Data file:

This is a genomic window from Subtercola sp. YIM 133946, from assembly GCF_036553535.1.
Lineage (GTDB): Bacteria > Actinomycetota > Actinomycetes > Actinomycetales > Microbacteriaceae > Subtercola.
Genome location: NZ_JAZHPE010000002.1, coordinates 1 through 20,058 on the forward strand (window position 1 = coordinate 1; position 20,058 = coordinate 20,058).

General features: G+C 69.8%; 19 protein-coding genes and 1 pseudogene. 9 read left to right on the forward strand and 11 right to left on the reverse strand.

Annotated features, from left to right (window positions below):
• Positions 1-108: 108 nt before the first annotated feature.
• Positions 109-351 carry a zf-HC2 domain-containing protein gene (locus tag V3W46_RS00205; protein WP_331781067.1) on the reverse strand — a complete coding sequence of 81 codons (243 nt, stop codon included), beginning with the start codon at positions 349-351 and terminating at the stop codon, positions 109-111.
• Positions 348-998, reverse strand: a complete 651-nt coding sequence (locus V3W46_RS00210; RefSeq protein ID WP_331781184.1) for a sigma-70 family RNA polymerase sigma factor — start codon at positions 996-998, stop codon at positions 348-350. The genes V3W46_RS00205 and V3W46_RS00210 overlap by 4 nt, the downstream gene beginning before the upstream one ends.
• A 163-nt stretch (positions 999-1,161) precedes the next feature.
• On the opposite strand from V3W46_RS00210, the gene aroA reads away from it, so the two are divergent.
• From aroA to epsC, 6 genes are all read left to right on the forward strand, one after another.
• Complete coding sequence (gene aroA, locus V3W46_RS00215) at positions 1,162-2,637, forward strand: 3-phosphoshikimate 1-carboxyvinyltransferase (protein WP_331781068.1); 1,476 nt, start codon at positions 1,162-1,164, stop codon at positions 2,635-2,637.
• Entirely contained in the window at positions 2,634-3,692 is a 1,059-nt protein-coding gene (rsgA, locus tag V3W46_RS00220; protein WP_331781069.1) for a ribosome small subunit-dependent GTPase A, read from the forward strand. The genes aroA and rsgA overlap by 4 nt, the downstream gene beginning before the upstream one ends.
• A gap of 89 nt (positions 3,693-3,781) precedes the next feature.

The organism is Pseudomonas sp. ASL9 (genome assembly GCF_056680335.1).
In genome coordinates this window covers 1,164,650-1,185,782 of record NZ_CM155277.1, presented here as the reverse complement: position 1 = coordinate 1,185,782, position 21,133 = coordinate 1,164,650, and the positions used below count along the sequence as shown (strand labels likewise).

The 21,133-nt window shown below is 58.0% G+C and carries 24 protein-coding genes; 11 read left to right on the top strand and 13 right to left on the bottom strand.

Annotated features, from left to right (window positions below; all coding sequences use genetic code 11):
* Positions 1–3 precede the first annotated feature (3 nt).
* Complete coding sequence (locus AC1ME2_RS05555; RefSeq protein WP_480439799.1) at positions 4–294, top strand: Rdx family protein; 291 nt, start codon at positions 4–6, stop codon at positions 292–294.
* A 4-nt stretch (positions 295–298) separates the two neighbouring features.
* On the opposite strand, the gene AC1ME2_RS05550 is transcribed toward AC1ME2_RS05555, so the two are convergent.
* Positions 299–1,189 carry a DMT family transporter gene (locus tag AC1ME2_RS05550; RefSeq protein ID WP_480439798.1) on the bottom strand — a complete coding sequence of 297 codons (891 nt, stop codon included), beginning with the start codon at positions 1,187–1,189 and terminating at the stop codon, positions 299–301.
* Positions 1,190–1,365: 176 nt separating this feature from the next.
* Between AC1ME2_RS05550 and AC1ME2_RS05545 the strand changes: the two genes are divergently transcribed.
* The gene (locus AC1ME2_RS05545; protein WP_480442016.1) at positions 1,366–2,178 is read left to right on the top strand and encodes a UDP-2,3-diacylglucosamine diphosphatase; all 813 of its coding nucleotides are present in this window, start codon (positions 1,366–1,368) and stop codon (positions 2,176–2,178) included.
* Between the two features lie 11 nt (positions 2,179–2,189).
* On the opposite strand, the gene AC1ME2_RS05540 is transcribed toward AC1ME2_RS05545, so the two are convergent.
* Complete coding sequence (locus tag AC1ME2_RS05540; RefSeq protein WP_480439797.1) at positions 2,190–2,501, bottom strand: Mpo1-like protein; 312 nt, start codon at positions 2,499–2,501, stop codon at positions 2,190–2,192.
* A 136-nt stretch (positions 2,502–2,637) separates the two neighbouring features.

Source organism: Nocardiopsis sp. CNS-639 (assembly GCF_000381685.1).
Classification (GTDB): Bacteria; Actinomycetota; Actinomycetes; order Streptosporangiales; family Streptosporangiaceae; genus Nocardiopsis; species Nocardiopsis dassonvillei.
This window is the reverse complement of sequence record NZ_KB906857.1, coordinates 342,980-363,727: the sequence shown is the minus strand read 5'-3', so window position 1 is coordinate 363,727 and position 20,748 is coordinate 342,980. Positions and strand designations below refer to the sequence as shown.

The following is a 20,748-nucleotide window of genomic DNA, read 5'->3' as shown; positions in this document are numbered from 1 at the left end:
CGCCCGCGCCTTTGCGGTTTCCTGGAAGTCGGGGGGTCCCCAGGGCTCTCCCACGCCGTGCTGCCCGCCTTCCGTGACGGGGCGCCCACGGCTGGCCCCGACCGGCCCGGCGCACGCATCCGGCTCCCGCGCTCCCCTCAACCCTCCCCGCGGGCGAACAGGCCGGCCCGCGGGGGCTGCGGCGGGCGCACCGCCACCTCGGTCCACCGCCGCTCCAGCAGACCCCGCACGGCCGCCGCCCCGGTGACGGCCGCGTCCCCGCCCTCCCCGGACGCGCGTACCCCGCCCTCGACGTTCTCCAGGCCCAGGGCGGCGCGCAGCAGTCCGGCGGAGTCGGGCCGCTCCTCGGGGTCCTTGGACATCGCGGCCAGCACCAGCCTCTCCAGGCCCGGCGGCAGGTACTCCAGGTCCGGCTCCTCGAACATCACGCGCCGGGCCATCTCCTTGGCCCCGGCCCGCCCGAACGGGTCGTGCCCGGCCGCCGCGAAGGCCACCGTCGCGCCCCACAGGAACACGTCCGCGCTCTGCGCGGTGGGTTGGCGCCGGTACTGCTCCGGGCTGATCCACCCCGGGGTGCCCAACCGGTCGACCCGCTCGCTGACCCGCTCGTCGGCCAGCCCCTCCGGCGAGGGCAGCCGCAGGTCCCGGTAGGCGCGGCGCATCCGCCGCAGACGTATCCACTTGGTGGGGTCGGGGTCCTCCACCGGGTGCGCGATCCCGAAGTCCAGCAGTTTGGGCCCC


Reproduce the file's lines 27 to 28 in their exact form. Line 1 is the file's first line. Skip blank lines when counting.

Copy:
* Between the two features lie 11 nt (positions 2,179–2,189).
* On the opposite strand, the gene AC1ME2_RS05540 is transcribed toward AC1ME2_RS05545, so the two are convergent.